The odd thing about the word rhotacism is that it's the term for two opposite things (which makes it a contranym, hurray!), which must be rare for a word made up by linguists to use to talk about language. I mean, you would have thought that linguists would have got the hang of communicating things clearly, but the word rhotacism is used by them to mean both using the R sound less than is standard (or, sometimes, not at all), as in the case of someone who can't pronounce an R sound; and also using an R sound more.

The using-it-more meaning is actually quite sensible, because the word rhotacism comes from Greek word rhōtakizein, which comes from the Greek letter rho: 


 (a Greek rho is pretty much the same as our letter R (though confusingly it looks like a P when it's upper-case)). This using-the-R--sound-more meaning describes the tendency over a long period of time for sounds like z, or d or l or n in a language to change to an R sound.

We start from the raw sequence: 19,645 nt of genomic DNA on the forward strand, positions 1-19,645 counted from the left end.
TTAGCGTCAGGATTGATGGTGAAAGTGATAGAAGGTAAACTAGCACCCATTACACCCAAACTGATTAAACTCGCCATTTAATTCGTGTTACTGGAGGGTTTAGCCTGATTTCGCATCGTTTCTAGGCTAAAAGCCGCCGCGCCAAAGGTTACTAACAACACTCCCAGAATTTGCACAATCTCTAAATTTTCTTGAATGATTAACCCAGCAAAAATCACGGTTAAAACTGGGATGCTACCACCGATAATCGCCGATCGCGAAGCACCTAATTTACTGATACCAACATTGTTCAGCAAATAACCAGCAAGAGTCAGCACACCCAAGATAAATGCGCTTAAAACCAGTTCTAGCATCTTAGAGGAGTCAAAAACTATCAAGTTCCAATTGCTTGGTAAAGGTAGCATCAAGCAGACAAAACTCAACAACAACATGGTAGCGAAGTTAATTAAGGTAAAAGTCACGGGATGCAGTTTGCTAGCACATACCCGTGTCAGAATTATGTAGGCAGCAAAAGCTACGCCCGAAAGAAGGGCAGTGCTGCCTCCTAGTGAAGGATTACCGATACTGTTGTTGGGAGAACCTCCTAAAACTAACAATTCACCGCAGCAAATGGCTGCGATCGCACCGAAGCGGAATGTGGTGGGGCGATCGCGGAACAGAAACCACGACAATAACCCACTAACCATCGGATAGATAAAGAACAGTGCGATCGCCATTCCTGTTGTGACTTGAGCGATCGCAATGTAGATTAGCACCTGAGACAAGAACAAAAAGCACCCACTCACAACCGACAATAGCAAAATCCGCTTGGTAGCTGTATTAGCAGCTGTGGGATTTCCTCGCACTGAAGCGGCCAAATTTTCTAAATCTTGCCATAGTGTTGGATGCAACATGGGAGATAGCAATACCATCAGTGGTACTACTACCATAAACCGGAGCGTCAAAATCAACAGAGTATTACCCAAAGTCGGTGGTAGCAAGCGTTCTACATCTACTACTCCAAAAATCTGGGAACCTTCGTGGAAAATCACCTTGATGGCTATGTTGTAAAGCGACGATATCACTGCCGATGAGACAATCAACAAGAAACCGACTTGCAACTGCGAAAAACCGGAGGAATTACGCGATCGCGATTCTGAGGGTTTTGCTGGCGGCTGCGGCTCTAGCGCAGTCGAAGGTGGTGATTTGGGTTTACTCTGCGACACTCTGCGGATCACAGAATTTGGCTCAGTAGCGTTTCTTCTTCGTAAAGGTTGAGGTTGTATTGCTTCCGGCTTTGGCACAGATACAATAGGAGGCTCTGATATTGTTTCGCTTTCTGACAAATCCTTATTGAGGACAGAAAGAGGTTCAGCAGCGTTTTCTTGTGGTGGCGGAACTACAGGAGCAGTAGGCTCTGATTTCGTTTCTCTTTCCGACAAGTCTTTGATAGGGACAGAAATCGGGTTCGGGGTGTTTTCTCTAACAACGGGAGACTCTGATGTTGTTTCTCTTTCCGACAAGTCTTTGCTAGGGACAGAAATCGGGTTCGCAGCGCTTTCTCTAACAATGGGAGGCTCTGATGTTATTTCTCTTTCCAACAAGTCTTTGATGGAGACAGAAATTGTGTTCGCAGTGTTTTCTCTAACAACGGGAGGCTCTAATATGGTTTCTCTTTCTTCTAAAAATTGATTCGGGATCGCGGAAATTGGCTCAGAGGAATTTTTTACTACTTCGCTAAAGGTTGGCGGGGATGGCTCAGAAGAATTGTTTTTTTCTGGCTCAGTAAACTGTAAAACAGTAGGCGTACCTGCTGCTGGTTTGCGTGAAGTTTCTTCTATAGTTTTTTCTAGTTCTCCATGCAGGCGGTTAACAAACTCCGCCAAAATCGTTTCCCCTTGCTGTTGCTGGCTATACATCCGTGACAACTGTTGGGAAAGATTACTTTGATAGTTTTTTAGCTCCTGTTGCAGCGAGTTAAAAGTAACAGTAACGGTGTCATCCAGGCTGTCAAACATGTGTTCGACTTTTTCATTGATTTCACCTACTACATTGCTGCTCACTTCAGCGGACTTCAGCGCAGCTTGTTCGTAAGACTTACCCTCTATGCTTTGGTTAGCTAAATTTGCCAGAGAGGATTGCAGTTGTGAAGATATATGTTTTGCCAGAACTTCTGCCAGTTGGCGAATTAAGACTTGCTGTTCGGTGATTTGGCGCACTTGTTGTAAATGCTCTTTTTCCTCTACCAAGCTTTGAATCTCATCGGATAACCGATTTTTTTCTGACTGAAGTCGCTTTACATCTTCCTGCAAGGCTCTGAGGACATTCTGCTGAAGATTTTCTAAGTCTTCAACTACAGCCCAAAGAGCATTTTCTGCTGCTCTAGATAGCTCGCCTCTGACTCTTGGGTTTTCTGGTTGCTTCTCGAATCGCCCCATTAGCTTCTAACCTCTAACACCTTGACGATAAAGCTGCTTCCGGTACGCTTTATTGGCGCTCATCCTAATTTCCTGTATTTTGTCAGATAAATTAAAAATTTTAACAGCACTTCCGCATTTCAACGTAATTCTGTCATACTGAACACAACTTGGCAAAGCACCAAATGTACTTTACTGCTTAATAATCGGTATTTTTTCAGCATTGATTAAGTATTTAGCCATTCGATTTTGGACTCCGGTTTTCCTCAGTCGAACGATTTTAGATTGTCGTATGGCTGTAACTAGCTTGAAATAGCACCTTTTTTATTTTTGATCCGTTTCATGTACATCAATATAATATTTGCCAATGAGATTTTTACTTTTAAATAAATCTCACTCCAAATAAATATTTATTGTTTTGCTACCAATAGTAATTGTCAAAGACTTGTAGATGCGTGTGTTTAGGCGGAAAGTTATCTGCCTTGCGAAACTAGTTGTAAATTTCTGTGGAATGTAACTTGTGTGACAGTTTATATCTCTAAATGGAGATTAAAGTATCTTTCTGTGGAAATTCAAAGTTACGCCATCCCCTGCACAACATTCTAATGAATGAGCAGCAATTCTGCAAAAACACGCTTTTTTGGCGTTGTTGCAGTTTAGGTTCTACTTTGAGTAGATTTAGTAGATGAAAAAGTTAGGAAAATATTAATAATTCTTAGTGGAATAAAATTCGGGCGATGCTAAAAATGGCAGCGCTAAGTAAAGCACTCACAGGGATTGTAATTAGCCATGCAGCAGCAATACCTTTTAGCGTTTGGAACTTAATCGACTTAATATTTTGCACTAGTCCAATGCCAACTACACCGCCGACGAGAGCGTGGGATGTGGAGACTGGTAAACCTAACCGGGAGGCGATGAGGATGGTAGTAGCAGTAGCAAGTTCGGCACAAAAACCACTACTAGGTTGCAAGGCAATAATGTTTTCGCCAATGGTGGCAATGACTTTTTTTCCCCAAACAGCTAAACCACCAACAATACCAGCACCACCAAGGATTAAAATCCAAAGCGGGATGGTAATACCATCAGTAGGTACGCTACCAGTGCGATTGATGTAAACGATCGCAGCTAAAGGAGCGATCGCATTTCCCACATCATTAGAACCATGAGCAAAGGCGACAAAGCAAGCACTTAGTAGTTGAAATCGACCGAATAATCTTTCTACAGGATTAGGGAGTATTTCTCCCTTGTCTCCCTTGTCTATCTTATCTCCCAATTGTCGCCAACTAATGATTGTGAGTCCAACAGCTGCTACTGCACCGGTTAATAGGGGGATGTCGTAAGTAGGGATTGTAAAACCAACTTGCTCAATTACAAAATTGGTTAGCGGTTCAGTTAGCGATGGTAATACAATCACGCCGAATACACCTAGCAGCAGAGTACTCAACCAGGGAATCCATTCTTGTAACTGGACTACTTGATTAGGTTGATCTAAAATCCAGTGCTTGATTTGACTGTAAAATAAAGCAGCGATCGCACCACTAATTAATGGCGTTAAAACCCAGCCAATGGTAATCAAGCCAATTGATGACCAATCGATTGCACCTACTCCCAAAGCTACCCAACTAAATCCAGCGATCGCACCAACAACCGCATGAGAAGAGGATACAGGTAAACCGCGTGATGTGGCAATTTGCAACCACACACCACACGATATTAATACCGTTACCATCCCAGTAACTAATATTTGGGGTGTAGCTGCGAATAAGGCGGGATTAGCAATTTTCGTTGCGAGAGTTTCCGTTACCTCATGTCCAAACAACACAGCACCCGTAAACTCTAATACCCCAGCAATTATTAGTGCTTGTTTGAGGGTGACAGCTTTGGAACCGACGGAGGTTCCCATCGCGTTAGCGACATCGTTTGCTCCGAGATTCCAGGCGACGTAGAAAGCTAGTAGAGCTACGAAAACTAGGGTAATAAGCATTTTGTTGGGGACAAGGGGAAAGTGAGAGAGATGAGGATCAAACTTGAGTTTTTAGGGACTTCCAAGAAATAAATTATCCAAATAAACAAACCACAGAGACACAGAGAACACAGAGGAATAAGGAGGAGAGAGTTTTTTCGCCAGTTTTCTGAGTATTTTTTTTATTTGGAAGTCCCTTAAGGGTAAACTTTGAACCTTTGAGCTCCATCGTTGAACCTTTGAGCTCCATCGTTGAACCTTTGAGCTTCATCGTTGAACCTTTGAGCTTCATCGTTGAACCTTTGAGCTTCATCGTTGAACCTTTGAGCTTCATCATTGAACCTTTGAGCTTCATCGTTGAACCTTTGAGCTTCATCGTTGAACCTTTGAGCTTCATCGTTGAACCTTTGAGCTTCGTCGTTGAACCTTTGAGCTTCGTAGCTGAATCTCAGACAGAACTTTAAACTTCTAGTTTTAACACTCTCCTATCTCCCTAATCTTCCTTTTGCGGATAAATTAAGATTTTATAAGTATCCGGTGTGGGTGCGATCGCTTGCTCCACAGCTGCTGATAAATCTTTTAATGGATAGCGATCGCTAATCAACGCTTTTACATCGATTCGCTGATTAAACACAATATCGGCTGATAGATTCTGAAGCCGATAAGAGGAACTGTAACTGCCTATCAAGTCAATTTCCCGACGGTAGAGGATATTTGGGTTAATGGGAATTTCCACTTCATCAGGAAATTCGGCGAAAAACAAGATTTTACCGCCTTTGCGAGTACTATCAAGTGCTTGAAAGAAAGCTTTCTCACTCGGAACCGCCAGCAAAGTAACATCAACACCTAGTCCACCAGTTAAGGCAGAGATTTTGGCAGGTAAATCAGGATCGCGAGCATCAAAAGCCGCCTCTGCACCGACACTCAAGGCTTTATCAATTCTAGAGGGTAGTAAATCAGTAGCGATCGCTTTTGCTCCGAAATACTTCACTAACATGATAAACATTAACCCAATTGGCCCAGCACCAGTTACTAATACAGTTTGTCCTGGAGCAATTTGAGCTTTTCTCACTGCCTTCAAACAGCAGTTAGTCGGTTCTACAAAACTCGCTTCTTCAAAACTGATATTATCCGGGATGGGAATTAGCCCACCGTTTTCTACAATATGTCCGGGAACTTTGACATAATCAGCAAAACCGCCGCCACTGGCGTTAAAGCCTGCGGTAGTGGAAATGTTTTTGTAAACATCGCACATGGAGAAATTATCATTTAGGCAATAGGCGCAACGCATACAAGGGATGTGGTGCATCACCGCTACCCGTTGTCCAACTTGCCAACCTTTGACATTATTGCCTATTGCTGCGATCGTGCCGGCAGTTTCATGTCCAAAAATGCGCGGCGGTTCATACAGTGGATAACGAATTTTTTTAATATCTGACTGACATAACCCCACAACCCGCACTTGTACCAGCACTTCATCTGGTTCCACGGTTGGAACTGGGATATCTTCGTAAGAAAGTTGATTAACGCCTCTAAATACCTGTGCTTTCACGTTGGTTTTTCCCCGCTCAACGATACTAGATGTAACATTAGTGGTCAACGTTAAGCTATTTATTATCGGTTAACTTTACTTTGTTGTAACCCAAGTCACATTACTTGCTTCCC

It follows that the using-the-R-sound-less meaning, the one where the sound R can't be pronounced at all, is really rather perverse.

But then I suppose that sense isn't that fashionable among academics at the moment.

Tuesday 24 August 2021

Thing Not To Be Today: overweening.

 Who'd want to be overweening?

Personally, I wouldn't even want to be weening.

Thing Not To Be Today: overweening. This word comes from the Old English wēnan, which means to imagine something. In the case of someone overweening what's being imagined is an (obvious) belief in one's own importance, intelligence, and entitlement. The related German word wähnen means to assume wrongly.

Monday 23 August 2021

Spot The Frippet: something strobilaceous.

 Nature is almost infinitely complex, and this means that science needs a lot of words.

One of them is strobilaceous.

Is this anything to do with strobe, as in lighting?

Yes, but the connection goes back a long way.

Something strobilaceous is cone-shaped (while I'm here, isn't it interesting that on the whole pine cones aren't?)

Something strobilaceous near you might look like this:

photograph of Strobilomyces stobilaceus by kent_ozment

or this:

photo by Filo gèn' 

or this: